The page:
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His sketches and plans are meticulously thought through, but the volumes cut and assembled after them enjoy but a fleeting life. The sets of the scenographer last no longer than the shows for which they had been created.


While the craft of the visual artist has little to do with the performing arts (acting, directing, choreography), he must nevertheless master a good understanding of them all, because the object of the scenographer's work is not his decor, but the show that is staged in his set. Similar to the actors, the director or the composer, the scenographer invests his efforts into refining the theatre show. But in contrast to the other artists, the scenographer has to employ a different versatility, changing his role at need into a production manager, a painter, a commodity specialist or a mechanist.


Though the scenographer does not belong within the inner circle of actors led by the director, he is always in their midst. The scenographer’s work does not unfold in the spotlight; his craft takes place at such time that the hall is empty, in the days and nights before the premiere. Although he is not to be seen by the public, the decor he has envisaged, the space he has designed, the colours, the lights and the shadows he has created will envelop both the actors and the audience during the artistic performance. His design can either raise the artistic experience to a new dimension or completely ruin it. Though ephemeral, his immense three dimensional ‘painting’ is alive and vibrant; it has the power to transport the spectator into another dimension, to leave a lasting impression on their soul, sometimes a life-transforming one.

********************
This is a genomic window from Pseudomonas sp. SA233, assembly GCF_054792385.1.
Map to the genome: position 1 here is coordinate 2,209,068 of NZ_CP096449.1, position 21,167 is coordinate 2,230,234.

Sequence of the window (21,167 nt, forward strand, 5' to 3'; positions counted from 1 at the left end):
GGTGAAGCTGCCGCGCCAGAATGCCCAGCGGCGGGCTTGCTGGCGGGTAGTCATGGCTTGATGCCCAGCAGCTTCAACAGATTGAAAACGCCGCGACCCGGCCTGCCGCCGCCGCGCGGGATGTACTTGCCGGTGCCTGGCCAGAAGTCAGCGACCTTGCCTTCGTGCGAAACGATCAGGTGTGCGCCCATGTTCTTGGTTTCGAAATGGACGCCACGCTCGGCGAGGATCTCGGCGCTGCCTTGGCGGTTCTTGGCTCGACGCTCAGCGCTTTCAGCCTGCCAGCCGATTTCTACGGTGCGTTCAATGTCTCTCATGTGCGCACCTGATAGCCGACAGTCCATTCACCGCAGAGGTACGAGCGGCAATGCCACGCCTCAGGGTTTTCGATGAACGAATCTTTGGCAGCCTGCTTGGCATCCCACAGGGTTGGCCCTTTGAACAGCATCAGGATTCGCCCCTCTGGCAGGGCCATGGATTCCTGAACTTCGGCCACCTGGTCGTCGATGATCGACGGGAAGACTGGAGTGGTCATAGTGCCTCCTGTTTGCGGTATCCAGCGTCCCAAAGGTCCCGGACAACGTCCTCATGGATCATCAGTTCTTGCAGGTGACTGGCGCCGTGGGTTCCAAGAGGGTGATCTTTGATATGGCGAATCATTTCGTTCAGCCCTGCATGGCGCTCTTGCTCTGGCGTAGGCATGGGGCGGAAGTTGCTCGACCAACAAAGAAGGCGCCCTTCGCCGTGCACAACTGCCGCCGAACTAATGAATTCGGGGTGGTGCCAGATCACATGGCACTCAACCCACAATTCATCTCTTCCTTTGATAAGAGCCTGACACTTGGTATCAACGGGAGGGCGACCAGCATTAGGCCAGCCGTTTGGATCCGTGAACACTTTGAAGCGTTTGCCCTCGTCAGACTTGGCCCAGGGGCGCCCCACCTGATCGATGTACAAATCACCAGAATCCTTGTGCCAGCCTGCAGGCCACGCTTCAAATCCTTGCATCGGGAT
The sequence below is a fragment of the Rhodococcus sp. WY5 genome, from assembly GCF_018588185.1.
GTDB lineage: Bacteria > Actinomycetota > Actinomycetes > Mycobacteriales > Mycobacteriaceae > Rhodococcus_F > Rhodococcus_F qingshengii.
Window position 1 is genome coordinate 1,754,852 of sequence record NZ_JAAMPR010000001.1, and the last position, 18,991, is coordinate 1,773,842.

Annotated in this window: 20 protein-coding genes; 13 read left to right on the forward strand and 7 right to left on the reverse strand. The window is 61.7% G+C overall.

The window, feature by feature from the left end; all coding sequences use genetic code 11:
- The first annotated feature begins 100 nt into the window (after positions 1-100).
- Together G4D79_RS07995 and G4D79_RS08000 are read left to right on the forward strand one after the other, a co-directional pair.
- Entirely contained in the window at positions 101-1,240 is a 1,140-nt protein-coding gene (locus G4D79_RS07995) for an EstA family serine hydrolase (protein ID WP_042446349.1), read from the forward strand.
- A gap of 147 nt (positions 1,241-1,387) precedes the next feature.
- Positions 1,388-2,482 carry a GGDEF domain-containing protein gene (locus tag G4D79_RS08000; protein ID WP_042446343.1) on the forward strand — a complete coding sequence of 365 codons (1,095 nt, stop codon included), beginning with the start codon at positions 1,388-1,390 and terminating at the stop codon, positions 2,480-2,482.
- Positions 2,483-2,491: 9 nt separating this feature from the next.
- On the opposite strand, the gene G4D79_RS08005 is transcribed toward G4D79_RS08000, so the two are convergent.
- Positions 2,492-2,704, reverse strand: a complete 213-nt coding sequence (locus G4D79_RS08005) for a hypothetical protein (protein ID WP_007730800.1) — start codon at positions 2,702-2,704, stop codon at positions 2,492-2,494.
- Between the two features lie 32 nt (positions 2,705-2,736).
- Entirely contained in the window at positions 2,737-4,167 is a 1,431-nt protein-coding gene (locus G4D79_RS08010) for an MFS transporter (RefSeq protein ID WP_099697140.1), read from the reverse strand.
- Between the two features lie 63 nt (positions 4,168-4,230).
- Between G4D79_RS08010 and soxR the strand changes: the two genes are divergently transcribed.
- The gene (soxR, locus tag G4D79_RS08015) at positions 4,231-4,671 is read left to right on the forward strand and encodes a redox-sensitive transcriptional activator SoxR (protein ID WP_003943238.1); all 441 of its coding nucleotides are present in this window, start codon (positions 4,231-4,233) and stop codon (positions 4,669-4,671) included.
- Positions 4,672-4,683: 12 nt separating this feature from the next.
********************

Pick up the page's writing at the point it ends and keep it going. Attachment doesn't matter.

But the most bewildering paradox of scenography is its potential to create a space of mesmerizing beauty. Beautiful stage designs raise gasps of amazement among the audience, bringing nominations and awards, ensuring collaboration contracts for the entire season. However, the exclamation ‘very beautiful scenery’ is well reminiscent of the adjective ‘nice’ paintings (or symphonies). Equally you might find decors which are, simply put, ugly. But does a successful set design have to be ‘beautiful’? What makes a good set in theatre? What makes a good set designer?


Perhaps the most important quality of a good scenographer is its sincerity, the same goal of the acting. His decor has to be ‘born’ from within the artistic production rather than be ‘made up’ for it.  A decor built up according to its ‘home-made’ scale model is fundamentally different to the one born through ‘midwifing’ the play, growing it through the interaction of the actors, the director and the scenographer. The textures, the nuances, the proportions, the shapes and colours invented in the studio are experienced very differently in the live act, in a performance hall, compared to any digital 3D model built on a screen. The shapes imagined in the scenographer's atelier must harmonize with the story seen from the audience. Therefore, the decor is a living form, growing from one rehearsal to another along with the maturing of the show. The ultimate success does not reside in its being a millimetric replica of the scale model but in its organic immersion in the artistic development.